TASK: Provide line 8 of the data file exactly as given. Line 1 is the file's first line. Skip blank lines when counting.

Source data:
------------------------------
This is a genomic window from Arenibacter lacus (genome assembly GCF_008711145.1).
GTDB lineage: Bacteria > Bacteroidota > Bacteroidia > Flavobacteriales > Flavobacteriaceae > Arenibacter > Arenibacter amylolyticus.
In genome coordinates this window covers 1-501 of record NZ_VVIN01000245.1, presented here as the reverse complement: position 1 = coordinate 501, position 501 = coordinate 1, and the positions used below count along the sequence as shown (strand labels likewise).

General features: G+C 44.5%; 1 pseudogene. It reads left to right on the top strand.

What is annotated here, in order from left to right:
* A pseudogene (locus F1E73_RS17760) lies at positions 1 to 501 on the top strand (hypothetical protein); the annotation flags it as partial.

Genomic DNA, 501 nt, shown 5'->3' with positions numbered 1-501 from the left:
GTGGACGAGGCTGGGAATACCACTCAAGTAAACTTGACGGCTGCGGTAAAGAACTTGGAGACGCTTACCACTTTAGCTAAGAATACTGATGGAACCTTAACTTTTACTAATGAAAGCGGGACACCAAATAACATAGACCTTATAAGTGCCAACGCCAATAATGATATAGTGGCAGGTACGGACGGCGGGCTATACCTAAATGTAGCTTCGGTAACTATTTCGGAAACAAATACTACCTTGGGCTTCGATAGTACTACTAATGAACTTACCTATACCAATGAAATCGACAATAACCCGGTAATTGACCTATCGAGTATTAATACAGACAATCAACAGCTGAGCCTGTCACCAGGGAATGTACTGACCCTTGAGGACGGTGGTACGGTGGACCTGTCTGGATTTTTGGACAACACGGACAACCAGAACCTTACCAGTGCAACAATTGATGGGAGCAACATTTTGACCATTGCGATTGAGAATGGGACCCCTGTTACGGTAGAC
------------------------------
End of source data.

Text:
GTGGACGAGGCTGGGAATACCACTCAAGTAAACTTGACGGCTGCGGTAAAGAACTTGGAGACGCTTACCACTTTAGCTAAGAATACTGATGGAACCTTAACTTTTACTAATGAAAGCGGGACACCAAATAACATAGACCTTATAAGTGCCAACGCCAATAATGATATAGTGGCAGGTACGGACGGCGGGCTATACCTAAATGTAGCTTCGGTAACTATTTCGGAAACAAATACTACCTTGGGCTTCGATAGTACTACTAATGAACTTACCTATACCAATGAAATCGACAATAACCCGGTAATTGACCTATCGAGTATTAATACAGACAATCAACAGCTGAGCCTGTCACCAGGGAATGTACTGACCCTTGAGGACGGTGGTACGGTGGACCTGTCTGGATTTTTGGACAACACGGACAACCAGAACCTTACCAGTGCAACAATTGATGGGAGCAACATTTTGACCATTGCGATTGAGAATGGGACCCCTGTTACGGTAGAC